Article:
Is Fatigue a Fact of Life for Rideshare Drivers?

by Terry Bryant

The next time an Uber or Lyft rideshare driver picks you up, you might ask him or her when’s the last time they slept, and for how long. According to the American Academy of Sleep Medicine (AASM), fatigue and sleepiness are “inherent safety risks” for ridesharing drivers and their passengers.

That conclusion was the opening statement in a new position paper by the AASM. They are asking that ridesharing companies, medical professionals, government officials, and law enforcement view driver fatigue as a public safety risk, starting with the largely unregulated rideshare industry. Since these drivers are independent contractors, the Academy reminds the public that they don’t undergo screening for obstructive sleep apnea or other contributing medical issues like cab drivers, over-the-road truckers, and railroad engineers.

“Fatigued driving is common,” says Dr. Indira Gurubhagavatula of the University of Pennsylvania in Philadelphia, who coauthored the group’s statement, “… and this is a real opportunity to work together to address this real safety risk.”

Many drivers who work as rideshare drivers usually have another job and drive during their “off” time. This and other obligations can leave them able catch only a few hours of sleep, according to Gurubhagavatula and her fellow authors.

“As drivers accrue hours of sleep deprivation, their crash risk escalates,” says Jake Nelson, director of traffic safety advocacy and research for the AAA Foundation, which is also working to warn us of the dangers of drowsy driving. “Missing two hours of sleep can leave drivers as impaired as drunk driving,” he adds.

Underscoring this danger, data reveals that at least 72,000 crashes, 44,000 injuries, and over 800 deaths were attributed to drowsy driving in 2013, according to the National Highway Traffic Safety Administration (NHTSA).

Ridesharing providers say they are taking action to address driver fatigue. Beginning in February 2018, Uber began requiring drivers to go offline for six consecutive hours after 12 hours of driving. Lyft mandates the same downtime, but after 14 consecutive hours of driving.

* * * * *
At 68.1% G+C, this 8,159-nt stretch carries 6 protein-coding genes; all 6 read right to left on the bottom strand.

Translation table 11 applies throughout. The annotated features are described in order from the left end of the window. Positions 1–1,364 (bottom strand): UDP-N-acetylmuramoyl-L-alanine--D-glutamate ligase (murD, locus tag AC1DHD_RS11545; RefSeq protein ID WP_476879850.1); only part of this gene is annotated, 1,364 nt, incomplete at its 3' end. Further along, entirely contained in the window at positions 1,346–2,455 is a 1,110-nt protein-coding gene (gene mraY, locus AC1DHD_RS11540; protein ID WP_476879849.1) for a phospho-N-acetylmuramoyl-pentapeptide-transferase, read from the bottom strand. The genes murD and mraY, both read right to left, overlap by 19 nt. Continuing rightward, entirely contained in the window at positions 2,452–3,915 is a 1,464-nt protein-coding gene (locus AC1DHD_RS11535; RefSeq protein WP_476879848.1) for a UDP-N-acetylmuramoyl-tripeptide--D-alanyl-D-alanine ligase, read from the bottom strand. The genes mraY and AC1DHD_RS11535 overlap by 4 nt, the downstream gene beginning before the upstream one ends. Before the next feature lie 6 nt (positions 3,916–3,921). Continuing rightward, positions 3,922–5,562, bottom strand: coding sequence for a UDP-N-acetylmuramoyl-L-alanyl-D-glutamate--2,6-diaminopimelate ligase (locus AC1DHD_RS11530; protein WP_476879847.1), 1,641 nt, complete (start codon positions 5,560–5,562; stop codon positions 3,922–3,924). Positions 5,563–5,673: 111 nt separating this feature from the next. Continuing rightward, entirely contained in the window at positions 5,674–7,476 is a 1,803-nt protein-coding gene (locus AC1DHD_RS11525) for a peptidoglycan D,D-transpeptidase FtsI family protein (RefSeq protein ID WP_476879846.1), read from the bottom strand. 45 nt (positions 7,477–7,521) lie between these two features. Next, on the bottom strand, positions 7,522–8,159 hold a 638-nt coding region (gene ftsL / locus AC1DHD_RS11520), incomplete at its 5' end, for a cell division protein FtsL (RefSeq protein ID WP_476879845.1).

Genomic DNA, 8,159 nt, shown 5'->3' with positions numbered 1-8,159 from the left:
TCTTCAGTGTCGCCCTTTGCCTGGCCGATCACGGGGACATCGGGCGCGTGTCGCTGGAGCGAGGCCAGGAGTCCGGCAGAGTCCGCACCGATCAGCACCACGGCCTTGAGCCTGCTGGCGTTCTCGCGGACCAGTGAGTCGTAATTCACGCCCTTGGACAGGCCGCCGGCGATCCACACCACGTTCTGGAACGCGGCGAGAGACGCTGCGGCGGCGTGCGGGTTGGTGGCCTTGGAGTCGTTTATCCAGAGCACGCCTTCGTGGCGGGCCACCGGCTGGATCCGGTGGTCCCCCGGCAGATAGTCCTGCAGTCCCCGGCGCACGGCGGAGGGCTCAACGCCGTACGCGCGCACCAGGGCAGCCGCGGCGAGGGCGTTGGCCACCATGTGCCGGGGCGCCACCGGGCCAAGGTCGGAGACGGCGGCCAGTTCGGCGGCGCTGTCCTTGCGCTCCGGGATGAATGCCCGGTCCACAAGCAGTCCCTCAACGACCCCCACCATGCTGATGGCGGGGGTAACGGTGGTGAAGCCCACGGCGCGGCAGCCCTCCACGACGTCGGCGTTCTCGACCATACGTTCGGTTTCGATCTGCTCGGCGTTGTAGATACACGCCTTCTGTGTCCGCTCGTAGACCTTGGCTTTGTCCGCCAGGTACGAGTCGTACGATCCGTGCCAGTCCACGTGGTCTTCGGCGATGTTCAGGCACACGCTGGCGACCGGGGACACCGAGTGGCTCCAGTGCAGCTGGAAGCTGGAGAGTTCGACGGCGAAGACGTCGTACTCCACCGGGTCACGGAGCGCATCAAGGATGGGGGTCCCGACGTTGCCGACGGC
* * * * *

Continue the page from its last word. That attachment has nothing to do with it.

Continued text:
Uber appears to acknowledge its safety responsibility. “Fatigue is something that impacts everyone, and if we’re going to make roads safer for all travelers and get to the goal of zero road deaths, we all have a role to play,” said Dr. Nadia Anderson, Manager of Public Policy, Road and Traffic safety for Uber during a recently published interview. But since the company’s anti-drowsy initiatives are so new, over time maybe they’ll gain traction and unqualified support.

“We also send notifications…” says Kate Margolis, a Corporate Communications Lead for Lyft about some of her company’s anti-fatigue measures. “[They go to] drivers reminding them about the importance of getting enough rest and investigate any reports of fatigued or unsafe driving and take appropriate actions, which can include deactivation.…”

The AASM, however, considers both companies’ steps less than sufficient and would like to see firm regulations that mandate specific rest periods, limit hours of service, and encourage drivers with sleep disorders to receive treatment – much like the ongoing initiatives taken by the Federal Motor Carrier Safety Administration in using on-board technology to regulate hours of service for long-haul commercial truckers.

“Many of these ridesharing drivers are struggling to make ends meet and do this because of economic realities,” Gurubhagavatula says. “We need to create a safe environment where they can make a living without putting their lives at risk.”

And, we would add, protecting their passengers and those of us they must share the road with every day.